Chrysler Classic Racing - WII - Review
Given how happily Ford touts its cars in games, TV and movies (as well as its own specific game franchise), you'd think that GM, Toyota and Chrysler would push a little harder. Sure, GM is big into movies like Transformers, and Toyota gladly sponsored the sixth season premiere of 24 two years ago, an honor usually taken by Ford. But where, car enthusiasts wonder, are the specific games dedicated to these vehicle behemoths?
Chrysler Classic Racing is Chrysler's first step into Wii and DS game development branded entirely with its own automobiles. Given the vehicle lineup (note the word "classic" in the title), this isn't a racer for fans of modern cars. You won't find anything bearing the Dodge label, nor will you get to take the new Charger or Challenger for a spin.
What you do get is a collection from the '50s, '60s and '70s: the Plymouth Belvedere (1954, 1955 and 1957 models, as well as the '57 convertible), the Chrysler 300 (various models from the '50s and '60s), the 1969 Plymouth GTX Road Runner, 1970 Plymouth Duster and Superbird, and a couple of Barracudas. Most of these cars can also be found in the DS version of the game.
But before getting excited for what appears to be a fantastical trip down memory lane, there are a few things all potential anticipators should know: (1) the vehicles are not represented very well, (2) the objectives are intensely generic, and (3) the whole experience is dated, not nostalgic.
Chrysler Classic Racing had its heart in the right place, but it's clear that its heart was severely underdeveloped. Just look at the game. I don't usually steer players toward the visuals before dissecting the gameplay, but if there has ever been a time when you can judge a book by its cover, this is it. If the first thought that came to mind was, "Whoa, this is a PSone game? I mean a Wii game? I mean, wait – what system was this developed for again!?" then you should be ready to hear the bad news: CCR didn't need to be developed for Wii. It could have been made for any platform since it does not utilize any of what the Wii has to offer (most notably motion controls). So instead of delicately shifting the Wii remote left and right to steer, you'll use the Nunchuk's thumbstick.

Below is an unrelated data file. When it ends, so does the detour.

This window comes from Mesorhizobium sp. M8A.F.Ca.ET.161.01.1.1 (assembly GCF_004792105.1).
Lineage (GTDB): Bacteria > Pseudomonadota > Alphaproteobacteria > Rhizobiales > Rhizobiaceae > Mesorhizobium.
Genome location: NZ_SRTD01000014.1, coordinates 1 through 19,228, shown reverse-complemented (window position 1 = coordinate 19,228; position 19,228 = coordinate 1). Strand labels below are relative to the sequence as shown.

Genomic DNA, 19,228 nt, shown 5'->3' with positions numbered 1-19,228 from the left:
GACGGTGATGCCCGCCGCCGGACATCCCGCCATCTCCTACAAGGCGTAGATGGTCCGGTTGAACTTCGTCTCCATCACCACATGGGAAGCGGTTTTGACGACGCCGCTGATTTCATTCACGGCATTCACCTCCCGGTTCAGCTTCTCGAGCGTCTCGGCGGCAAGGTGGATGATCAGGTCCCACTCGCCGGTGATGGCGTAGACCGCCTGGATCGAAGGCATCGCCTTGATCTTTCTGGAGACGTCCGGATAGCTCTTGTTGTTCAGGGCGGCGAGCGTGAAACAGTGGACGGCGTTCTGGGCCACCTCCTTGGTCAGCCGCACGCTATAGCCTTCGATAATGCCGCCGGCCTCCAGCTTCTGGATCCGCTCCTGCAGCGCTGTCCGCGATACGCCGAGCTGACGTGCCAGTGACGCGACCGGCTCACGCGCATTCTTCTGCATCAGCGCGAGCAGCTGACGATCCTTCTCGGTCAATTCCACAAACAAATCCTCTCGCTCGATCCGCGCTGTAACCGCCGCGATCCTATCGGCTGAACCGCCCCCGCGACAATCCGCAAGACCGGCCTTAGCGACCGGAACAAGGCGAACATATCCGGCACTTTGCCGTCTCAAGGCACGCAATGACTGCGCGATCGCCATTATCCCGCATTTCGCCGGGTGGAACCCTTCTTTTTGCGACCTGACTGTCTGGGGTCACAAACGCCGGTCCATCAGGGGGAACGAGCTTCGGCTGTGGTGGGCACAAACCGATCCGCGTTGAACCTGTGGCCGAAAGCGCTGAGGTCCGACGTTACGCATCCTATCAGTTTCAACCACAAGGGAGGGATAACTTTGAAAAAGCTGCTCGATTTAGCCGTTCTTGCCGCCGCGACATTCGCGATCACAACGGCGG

Thumbstick steering isn't a bad thing; it just doesn't make much sense on a console sold to consumers seeking something different. In this game, however, thumbstick steering is very much a bad thing. Though the controls are more intuitive than the DS version, when compared to other racing games (any other, actually), they aren't that intuitive at all.
Almost every course is nailed down with a strict linear path, ensuring that you have to win by sheer speed performance and not by finding a secret passage. Speed-based wins are common for the genre and are often welcome. But it's hard to welcome that feature in CCR when the sense of speed is zero and exhilaration is a minus two.
When a tough opponent prevents you from winning, cash in your prize money (gained from winning races) to buy an engine upgrade. Suddenly your vehicle soars past the fastest opponent. Awesome, right? Wrong. You may be able to win the race but the game doesn't play any faster. It's as if the engine upgrade makes your opponent move slower, as opposed to what it is supposed to accomplish.
If you were interested in CCR for nothing more than its use of the Chrysler brand, get ready to be disappointed: the vehicle designs are terrible. Worse yet, they all control the same. And since most of them look the same, you're essentially controlling one vehicle throughout the entire game.
Review Scoring Details for Chrysler Classic Racing
Almost tolerable for the first few races but will have you snoring in the end.
Low frame rate, slow driving, horrendously bland backgrounds, poor vehicle designs and several other flaws that kill CCR's visuals.
Not a soundtrack that'll make you want to cruise.
An extremely easy racing game, even for those with little or no racing game experience.
Can a game titled "Chrysler Classic Racing" survive if the racing stinks and the licensed vehicles are poorly designed? Only in a world where those things don't matter.
Typical two-player racing that, typically, isn't much fun.
Might be suitable for gamers craving a very low-end, low-cost, Web game-quality experience. But it isn't for anyone who spent $250 on a Wii to get a Wii-caliber experience.